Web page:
References


Cardona, J., & Scarlet, J. (2013, October 18). Episode 25: ACT and Using Fantasy in Therapy. Podcast retrieved from http://www.geektherapy.com/2/post/2013/10/episode-25-act-and-using-fantasy-in-therapy.html

E. P. Zehr (2012, September 28). The Superhero in You. Psychology Today. Retrieved from http://www.psychologytoday.com/blog/black-belt-brain/201209/the-superhero-in-you

Fingeroth, Danny. Superman on the Couch: What Superheroes Really Tell Us about Ourselves and Our Society. New York and London: Continuum, 2005. ISBN: 0-8264-1540-7

Hayes, S. C., Strosahl, K. D., & Wilson, K. G. (2011). Acceptance and commitment therapy: The process and practice of mindful change. Guilford Press.

J. Scarlet (2014, March 04). What's wibbly wobbly, timey wimey, and goes EERRWhooSShhEEERWhooSShhhEEEEERRWhoooSShhhWhoooshhee. Retrieved from http://shadowquill.com/1/post/2014/03/whats-wibbly-wobbly-timey-wimey-and-goes-eerrwhoosshheeerwhoosshhheeeeerrwhooosshhh.html

J. Scarlet (2013, August 22). Geeky Therapists Take Over Comic Con. Retrieved from http://shadowquill.com/1/post/2013/07/geeky-therapists-take-over-comic-con.html

R. Rosenberg (2013, February). The Psychology Behind Superhero Origin Stories: How does following the adventures of Spider-Man and Batman inspire us to cope with adversity. Smithsonian Magazine. Retrieved from http://www.smithsonianmag.com/arts-culture/the-psychology-behind-superhero-origin-stories-4015776/#yLSvAEA5qhzq4oKK


Get Your Geek On: Comic Con Can Help Anxiety, Depression & Stress

Jill Stoddard

By: Janina Scarlet, PhD

It is that time of the year again, the San Diego Comic Con. For some, it is a joyous time of year, Geek Christmas if you will, whereas for others, it is the time of strange people dressed in capes and tights, and severe traffic delays, accompanied by zombie walks. Whatever your take on the Comic Con is, I wanted to dedicate this post to this event and to discuss how comic books, fantasy, and other works can be used to help cope with a difficult loss, social anxiety, depression, post traumatic stress, and many other universal struggles.

I say “universal” here because these difficulties exist in one way or another throughout the world. Depression, anxiety, and many other emotional and psychological concerns can be especially alienating when we have no one to talk to and, as it often happens, think that no one will understand. It is for this reason that comic books, as well as fantasy and science fiction books, can be especially helpful for recovery. Allow me to elaborate. Have you ever had an experience where you read a book or watched a movie or a TV show only to find a character going through the same thing that you are currently going through or have recently experienced? Suddenly, there’s a spark, a moment of connection, as if this character can truly understand, as if he/she is “just like me.” And suddenly, it’s easy to understand how this character feels as well, because you have felt the exact same way! This realization can be quite cathartic as you might not feel as alone in the world, if even for a moment, and this experience can potentially open the door to insight and recovery.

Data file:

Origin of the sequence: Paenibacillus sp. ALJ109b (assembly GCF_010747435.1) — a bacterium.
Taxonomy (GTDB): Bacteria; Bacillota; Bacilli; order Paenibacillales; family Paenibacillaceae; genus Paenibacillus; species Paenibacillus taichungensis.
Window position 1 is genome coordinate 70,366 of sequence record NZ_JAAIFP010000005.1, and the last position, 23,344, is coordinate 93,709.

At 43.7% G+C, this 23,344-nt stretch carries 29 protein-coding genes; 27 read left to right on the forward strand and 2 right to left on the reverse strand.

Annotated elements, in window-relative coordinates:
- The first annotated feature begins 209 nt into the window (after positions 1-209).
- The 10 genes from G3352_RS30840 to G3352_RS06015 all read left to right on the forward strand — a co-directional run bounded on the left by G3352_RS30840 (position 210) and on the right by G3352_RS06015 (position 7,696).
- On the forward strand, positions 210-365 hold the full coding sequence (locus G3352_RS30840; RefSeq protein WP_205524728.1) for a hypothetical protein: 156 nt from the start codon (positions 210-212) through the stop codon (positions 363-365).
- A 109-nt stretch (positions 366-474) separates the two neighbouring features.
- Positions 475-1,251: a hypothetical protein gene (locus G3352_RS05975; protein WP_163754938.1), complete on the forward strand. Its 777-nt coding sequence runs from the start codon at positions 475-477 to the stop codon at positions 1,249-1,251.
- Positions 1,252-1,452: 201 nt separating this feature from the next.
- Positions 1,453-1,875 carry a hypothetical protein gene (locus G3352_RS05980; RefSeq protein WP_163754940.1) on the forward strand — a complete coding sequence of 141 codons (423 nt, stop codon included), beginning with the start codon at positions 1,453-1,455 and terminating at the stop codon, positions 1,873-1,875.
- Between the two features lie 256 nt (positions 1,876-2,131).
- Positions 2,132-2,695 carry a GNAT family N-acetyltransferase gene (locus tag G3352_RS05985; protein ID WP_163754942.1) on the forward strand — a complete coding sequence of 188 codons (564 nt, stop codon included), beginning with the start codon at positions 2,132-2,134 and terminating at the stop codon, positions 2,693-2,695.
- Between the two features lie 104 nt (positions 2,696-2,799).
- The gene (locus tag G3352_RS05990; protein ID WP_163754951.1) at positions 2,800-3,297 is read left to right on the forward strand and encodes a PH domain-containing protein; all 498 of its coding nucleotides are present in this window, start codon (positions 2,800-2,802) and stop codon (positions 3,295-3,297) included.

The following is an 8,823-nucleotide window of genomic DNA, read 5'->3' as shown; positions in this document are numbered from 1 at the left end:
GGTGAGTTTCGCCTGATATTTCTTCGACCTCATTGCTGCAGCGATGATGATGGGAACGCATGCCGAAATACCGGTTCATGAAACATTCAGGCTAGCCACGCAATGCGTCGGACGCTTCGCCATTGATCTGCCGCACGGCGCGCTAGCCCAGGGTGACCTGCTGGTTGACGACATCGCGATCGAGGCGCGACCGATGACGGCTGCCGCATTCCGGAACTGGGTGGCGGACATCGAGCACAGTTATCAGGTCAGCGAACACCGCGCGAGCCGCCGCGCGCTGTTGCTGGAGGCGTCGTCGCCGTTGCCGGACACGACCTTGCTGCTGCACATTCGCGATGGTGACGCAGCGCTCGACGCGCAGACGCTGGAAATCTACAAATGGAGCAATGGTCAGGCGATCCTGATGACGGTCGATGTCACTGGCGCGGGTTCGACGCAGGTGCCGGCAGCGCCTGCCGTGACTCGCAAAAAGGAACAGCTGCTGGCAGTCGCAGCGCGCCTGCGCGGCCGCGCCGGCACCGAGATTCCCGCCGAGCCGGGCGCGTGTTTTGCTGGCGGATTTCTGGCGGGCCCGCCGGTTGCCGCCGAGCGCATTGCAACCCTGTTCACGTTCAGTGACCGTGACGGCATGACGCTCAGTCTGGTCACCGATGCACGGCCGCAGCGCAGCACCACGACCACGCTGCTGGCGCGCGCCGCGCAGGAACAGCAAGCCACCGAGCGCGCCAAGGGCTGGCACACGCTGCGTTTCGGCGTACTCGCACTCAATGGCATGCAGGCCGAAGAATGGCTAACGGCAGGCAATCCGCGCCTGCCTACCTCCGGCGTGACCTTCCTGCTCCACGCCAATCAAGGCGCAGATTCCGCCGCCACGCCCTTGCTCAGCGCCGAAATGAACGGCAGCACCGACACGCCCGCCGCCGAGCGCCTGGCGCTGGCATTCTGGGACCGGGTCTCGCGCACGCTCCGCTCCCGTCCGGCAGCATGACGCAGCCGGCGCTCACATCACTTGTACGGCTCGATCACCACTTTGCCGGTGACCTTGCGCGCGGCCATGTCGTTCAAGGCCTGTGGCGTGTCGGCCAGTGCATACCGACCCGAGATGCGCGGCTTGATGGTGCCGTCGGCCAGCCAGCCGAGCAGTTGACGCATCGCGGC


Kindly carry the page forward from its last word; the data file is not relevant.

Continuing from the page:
Comic books have been used in therapy for children and adults alike. For example, Dr. Patrick O’Connor, a clinical psychologist, described his experience in using comic books with a teenage gang member, who was able to identify with a specific character, which allowed him to be able to express his point of view and greatly helped in his therapeutic process. In addition, UCLA psychologist and researcher, Dr. Andrea Letamendi, has been successful in using comic books to assist veterans and other trauma survivors in the treatment of post traumatic stress disorder (PTSD). I have used some examples from comic books and related media when working with active duty marines with PTSD. For example, I used examples from a recent movie, Iron Man 3, to demonstrate that even superheroes can develop PTSD, as well as examples of Kryptonite’s devastating effects on Superman when working with patients with depression or pain disorders to illustrate that even superheroes have limitations.   

Comic books are not the only medium that can be used to help us feel connected and to help us identify our feelings. Books, movies, and others can also be extremely effective. For instance, Harry Potter books have been used in therapy to assist children with loss of a loved one. I sometimes use The Lord of The Rings or The Hobbit books to illustrate that one does not have to feel brave to be brave.

A book that truly spoke to me when I was growing up was The Three Musketeers, as it demonstrated camaraderie and the meaning of true friendship: “all for one and one for all.” What about you? Which books, comics, movies, TV shows, paintings, or other forms of media have moved you?

 

If you would like to see Dr. Scarlet for therapy, contact The Center for Stress and Anxiety Management at 858-354-4077 or csamsandiego@gmail.com